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Teaching Time

I’ve often thought there is a tendency in teaching to try to offer intellectual justification for educational trends that lead primarily to diminishing the role of the teacher. Partly, I suspect, this is because of a philosophical and cultural fetish for anything that contravenes settled notions of authority and hierarchy; partly, it is because of a hazy commitment to such nebulous terms as ‘independence’ and ‘freedom’.

But what if there were more to it? I’m no historian, and so couldn’t chart any patterns of causation or correlation, but what if so many of these trends were actually just attempts to add bien pensant pseudo-psycho-baubles to what are essentially strategies of self-preservation? What if the constant move toward making the teacher less important in the educational process is the result of the fact that the teacher finds it increasingly difficult to be in control of the educational process?

Let me explain. Over on ResPublica’s blog, Joe Nutt can be found musing on the difference between current indigenous educational philosophies and those prevalent in more successful educational systems through the medium of, well, red ink.

In essence, he is arguing that to improve educational standards we must demand academic excellence, both from our students but also from our teachers. To tease out the differences, he notes that whereas in Finland he witnessed a teacher who was willing to cover a pupil’s work in thorough and detailed written feedback, in Britain there is naught but jangled nerves about covering work in red pen, either because we no longer believe in academic excellence, or because our current commitments lie with other pastoral concerns, such as confidence building and the like.

As such, for Nutt a commitment to excellence in teaching, which means also in teachers, is the single most important factor in improving standards and outcomes, this being more crucial than (for example) the structure of the institution in which they work.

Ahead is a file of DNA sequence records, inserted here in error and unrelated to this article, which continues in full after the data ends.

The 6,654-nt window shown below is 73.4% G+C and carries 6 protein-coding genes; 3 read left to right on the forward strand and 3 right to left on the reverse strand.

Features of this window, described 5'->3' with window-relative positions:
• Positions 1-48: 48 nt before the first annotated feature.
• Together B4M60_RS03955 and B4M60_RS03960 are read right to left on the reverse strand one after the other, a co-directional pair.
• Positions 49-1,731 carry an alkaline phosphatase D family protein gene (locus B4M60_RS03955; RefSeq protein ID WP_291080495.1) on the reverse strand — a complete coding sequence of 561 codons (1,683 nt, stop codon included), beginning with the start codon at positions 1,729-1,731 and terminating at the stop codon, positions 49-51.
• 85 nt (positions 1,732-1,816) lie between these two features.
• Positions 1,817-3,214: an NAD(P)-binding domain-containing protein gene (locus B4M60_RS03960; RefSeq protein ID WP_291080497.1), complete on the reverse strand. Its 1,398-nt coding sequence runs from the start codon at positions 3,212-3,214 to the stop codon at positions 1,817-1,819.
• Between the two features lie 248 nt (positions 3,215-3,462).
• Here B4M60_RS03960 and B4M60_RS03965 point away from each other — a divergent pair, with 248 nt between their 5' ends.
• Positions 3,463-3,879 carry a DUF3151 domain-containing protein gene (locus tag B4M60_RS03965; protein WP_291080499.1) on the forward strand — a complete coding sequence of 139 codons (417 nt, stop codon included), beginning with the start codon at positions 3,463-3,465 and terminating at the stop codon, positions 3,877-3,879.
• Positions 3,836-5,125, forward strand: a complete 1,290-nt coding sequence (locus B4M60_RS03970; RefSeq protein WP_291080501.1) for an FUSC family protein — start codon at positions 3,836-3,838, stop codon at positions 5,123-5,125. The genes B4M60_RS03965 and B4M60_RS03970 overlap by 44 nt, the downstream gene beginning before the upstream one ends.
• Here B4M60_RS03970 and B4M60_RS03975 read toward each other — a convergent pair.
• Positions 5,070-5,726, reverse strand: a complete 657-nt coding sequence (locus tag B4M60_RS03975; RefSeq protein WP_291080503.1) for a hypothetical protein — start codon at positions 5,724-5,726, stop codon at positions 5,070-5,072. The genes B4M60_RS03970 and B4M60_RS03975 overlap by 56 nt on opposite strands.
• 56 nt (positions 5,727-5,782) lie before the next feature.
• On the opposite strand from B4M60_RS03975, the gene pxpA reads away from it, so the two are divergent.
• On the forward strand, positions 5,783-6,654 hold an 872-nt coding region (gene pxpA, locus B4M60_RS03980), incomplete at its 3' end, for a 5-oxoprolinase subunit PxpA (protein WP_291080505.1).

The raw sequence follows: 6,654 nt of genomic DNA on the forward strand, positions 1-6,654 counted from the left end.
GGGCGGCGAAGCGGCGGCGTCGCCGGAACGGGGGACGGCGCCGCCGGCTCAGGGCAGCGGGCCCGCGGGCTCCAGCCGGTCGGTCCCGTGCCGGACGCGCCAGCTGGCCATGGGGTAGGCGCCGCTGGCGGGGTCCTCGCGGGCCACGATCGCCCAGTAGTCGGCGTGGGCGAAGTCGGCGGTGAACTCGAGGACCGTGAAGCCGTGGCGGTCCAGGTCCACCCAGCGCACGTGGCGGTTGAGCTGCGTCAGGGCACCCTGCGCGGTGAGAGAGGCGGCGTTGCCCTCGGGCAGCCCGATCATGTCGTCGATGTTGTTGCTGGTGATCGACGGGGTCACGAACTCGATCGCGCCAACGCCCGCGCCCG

And he has a point. I’m sure I’m not the only one who has had to endure sanctimonious twaddle about the use of red pen in the classroom. Or the cruelty inherent in ‘over-correcting’ work. In this sense, maybe Nutt is correct in saying that the issue is a cultural one rather than an organisational or institutional one, meaning that any solution to it lies in a conversion of the heart rather than the Head (see what I did there?).

I’m sure Nutt would also have the support of a great many of those who send their children to schools expecting them to be educated. To focus in on one example, it is not at all uncommon to hear people criticising teachers for the standards of marking, or more specifically the fact that they ignore such seemingly fundamental things as spelling and grammar and instead cover a book in ticks and the occasional motivational refrain. This is perfectly understandable: parents, along with everybody else, expect teachers to educate the young and whilst this clearly includes subject knowledge, they also expect ‘the basics’ (spelling and grammar) to be picked up on as being a non-negotiable core aspect of the teacher’s duties.

And, all things being equal, these people are absolutely right in that expectation.

But then, there’s rather more to it than that. Because what Nutt’s argument presumes, and the argument of those parents suggests, is that if only teachers could be converted to the cause of academic excellence then the most significant barrier to achieving this standards vision will have been removed.